This one may sound like an open door. Perhaps it is, so I won’t waste a lot of words here. The ideal urban design studio employs people from all kinds of backgrounds. Urban design is different all across the world—even the difference between close neighbors Belgium and the Netherlands are huge. Working with a diverse set of people ensures a varied mix of perspectives and that is valuable in any creative field.
makes their own work
Any urban designer worth their salt cares about the built environment and wants to be a force of positive change. That’s one reason why it’s important that a studio does not sit around waiting to be assigned a project. Another good reason is simply that sometimes work can be hard to come by, so it’s better to create it yourself.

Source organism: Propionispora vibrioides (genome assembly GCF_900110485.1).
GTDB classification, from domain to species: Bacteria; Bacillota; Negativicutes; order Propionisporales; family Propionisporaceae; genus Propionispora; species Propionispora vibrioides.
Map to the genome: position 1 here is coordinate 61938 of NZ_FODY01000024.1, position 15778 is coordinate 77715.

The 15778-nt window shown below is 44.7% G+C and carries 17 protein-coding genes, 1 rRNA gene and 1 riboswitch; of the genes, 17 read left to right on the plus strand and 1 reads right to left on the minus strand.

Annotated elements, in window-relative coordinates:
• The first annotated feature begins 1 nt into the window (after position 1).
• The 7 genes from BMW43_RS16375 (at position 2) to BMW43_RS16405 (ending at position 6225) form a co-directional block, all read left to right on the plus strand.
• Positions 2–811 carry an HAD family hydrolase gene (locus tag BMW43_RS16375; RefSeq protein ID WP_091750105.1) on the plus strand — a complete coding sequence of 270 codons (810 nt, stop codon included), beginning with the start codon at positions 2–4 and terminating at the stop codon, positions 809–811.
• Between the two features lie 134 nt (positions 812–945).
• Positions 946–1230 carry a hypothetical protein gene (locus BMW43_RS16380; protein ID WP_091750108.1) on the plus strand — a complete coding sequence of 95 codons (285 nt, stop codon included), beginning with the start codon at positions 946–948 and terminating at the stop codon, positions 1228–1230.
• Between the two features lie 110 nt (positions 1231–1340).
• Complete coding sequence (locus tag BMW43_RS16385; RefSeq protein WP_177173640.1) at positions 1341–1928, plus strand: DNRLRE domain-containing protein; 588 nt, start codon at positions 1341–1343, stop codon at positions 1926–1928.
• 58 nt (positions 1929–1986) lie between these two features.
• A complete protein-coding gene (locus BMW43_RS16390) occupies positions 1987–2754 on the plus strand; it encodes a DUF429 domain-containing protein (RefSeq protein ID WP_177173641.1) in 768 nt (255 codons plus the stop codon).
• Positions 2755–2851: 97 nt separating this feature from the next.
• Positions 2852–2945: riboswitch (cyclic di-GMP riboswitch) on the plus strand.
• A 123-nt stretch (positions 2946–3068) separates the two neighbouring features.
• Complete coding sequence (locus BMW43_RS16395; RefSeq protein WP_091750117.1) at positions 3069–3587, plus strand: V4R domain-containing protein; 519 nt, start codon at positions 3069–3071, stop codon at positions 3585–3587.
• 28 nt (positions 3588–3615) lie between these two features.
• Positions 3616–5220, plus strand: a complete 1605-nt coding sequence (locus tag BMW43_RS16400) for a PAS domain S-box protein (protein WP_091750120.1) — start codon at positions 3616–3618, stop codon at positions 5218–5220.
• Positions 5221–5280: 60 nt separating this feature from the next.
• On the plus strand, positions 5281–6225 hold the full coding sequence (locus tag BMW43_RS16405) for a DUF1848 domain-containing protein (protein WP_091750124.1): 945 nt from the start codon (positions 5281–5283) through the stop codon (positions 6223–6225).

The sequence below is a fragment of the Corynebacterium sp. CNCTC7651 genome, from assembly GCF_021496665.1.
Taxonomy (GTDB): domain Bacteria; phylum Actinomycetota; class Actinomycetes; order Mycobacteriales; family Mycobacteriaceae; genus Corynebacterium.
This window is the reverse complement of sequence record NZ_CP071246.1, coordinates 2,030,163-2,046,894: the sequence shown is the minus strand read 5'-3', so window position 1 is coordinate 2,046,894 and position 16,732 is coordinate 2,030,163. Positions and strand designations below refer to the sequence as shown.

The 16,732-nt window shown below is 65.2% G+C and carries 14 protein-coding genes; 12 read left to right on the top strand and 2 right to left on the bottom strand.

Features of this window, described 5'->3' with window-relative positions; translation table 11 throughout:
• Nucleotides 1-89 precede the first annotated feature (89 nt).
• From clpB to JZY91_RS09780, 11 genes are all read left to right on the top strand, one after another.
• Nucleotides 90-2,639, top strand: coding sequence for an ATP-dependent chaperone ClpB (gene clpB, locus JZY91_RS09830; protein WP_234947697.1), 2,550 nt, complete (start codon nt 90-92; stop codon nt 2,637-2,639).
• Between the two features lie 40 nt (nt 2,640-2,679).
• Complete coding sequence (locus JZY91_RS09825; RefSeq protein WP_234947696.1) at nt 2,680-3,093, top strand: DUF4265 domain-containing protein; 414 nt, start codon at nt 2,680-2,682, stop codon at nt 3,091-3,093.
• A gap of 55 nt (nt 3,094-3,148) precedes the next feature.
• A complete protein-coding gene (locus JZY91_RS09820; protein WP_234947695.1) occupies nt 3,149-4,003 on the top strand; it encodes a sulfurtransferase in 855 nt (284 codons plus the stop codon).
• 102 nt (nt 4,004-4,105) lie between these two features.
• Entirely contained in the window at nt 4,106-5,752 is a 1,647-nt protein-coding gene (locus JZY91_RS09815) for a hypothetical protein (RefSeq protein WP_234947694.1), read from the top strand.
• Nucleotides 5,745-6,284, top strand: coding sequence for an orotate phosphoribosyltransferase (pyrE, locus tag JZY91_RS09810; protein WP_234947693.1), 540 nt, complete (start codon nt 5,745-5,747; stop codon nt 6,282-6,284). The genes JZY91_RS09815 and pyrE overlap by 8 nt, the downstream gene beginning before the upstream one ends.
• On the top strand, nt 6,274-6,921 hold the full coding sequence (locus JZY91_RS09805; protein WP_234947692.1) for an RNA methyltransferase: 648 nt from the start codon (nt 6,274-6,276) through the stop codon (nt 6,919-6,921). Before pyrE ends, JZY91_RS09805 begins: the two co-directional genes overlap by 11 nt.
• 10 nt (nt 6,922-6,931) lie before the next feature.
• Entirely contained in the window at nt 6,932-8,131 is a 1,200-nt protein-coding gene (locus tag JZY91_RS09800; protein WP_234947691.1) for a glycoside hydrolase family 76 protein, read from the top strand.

A traditional development cycle, showing different actors in different phases.
In a traditional setting, whenever a developer has developed an area and sold it, their responsibilities end. Their goal is to sell the project, what happens after that sale is not their problem. The urban design studio was most likely involved in this process, during the planning phase. However, our ideal urban design studio cares very much about what happens after the properties have been sold.